Any avid home cook knows the flow of movement and workflow efficiency in a kitchen are crucial to getting meals done on time. However, there are no hard-and-fast rules about the best way to organize your kitchen. Most home improvement contractors would recommend applying the design principles of a kitchen work triangle or work zones.
Which of the two is the better design principle? Well, there are no clear-cut answers here—each has its own pros and cons.
Designs that follow the kitchen triangle place the refrigerator, range and sink about 4 to 9 feet apart in a roughly equilateral triangle. Having the three most frequently used areas in the kitchen situated near each other reduces unnecessary steps, optimizing workflow efficiency.
The concept of the kitchen triangle was created in the 1940s. At the time, the kitchen was solely used as an area for cooking. As such, it’s no surprise that the kitchen triangle is especially useful in small closed and semi-closed kitchens.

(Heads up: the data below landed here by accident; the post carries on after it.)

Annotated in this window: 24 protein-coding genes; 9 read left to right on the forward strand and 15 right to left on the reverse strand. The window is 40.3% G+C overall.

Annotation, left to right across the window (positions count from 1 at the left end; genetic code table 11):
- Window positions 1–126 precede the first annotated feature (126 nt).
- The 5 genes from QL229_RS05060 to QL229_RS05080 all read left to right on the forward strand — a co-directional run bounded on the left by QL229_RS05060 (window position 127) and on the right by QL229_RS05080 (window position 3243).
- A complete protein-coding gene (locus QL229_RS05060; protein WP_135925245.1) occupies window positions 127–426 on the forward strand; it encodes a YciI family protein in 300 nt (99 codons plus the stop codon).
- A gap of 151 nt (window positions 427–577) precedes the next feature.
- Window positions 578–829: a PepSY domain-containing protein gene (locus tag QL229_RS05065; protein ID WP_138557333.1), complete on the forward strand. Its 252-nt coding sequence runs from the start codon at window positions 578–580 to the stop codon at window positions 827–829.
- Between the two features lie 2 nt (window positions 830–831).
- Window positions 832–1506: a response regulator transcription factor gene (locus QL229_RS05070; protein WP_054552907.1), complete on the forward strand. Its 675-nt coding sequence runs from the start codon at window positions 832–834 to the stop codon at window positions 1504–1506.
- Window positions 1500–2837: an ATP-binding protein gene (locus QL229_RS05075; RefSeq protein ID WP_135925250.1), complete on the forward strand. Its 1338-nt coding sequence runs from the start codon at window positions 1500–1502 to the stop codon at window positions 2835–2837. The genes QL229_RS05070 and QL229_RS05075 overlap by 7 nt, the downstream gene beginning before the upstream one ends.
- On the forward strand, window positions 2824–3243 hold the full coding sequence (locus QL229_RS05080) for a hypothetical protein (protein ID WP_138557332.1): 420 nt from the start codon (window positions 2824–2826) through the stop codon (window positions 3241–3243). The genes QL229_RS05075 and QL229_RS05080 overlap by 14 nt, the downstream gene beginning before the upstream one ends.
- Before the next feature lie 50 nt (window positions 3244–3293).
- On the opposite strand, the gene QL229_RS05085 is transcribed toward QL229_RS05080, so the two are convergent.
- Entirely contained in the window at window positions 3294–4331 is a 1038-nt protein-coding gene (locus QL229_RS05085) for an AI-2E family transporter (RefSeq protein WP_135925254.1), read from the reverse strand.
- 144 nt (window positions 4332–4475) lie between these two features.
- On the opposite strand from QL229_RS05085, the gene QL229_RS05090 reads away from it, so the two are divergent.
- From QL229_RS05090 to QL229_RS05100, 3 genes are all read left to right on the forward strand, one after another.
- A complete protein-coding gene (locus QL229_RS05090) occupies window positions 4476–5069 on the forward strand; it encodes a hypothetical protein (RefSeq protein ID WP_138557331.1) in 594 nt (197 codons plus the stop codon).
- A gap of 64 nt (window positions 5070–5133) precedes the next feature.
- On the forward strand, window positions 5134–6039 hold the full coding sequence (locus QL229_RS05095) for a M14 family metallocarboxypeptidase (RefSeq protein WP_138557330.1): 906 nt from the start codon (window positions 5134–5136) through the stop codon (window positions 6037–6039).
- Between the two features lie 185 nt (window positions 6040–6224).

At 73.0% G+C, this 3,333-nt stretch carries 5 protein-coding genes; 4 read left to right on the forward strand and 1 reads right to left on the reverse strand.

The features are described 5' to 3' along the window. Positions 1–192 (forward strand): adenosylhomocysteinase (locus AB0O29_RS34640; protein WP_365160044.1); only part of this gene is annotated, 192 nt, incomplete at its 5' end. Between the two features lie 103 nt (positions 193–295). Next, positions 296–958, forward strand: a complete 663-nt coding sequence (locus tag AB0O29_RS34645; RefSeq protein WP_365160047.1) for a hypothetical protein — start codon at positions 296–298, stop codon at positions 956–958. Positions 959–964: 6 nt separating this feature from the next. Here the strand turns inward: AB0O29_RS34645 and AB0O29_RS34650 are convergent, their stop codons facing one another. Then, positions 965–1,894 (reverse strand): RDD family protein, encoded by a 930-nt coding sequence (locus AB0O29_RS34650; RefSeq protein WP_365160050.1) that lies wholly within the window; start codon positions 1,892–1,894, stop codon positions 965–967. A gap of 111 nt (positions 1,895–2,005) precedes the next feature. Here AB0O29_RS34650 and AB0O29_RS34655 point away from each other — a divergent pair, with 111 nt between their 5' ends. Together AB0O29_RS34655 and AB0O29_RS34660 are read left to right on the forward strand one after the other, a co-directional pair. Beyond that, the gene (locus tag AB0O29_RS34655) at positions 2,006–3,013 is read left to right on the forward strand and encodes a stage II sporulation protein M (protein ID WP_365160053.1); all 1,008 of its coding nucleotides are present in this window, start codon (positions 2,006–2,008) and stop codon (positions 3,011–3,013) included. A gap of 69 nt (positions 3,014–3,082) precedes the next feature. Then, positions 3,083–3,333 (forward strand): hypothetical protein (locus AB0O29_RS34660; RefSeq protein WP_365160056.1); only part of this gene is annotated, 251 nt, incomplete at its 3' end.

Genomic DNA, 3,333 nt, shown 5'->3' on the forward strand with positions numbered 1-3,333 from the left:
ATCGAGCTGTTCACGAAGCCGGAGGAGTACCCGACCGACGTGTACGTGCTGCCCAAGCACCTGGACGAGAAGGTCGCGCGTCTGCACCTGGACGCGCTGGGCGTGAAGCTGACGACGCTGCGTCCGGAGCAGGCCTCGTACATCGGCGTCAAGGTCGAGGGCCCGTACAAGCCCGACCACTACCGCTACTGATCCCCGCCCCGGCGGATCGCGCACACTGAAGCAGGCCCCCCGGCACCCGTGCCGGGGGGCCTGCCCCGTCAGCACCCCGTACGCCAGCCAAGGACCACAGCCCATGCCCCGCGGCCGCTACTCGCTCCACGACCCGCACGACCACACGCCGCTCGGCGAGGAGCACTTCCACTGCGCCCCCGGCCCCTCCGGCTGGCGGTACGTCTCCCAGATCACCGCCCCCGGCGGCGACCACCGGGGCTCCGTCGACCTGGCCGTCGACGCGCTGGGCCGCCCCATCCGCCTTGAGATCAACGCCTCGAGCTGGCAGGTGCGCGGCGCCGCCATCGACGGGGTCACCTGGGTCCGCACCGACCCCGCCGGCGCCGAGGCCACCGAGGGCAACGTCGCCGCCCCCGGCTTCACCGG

Over time, the function of the kitchen changed—modern kitchens now double as a dining area or a place to entertain guests. As kitchens became more multifunctional, designers allocated more space, giving rise to a design principle that can make better use of the space in open-plan kitchens: the concept of work zones. The said design principle divides the kitchen into areas devoted to a specific range of tasks, such as storing food, prepping ingredients, cooking meals and serving dishes, and groups the necessary tools and equipment accordingly. If you want to learn more about the pros and cons of the said design principles, it’d be a good idea to consult a general contractor.
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Owens Construction is one of the most experienced kitchen and bathroom remodeling contractors in the state, boasting nearly four decades of experience in the industry. To get started on your project, call us at (614) 846-1149 or leave us a message here.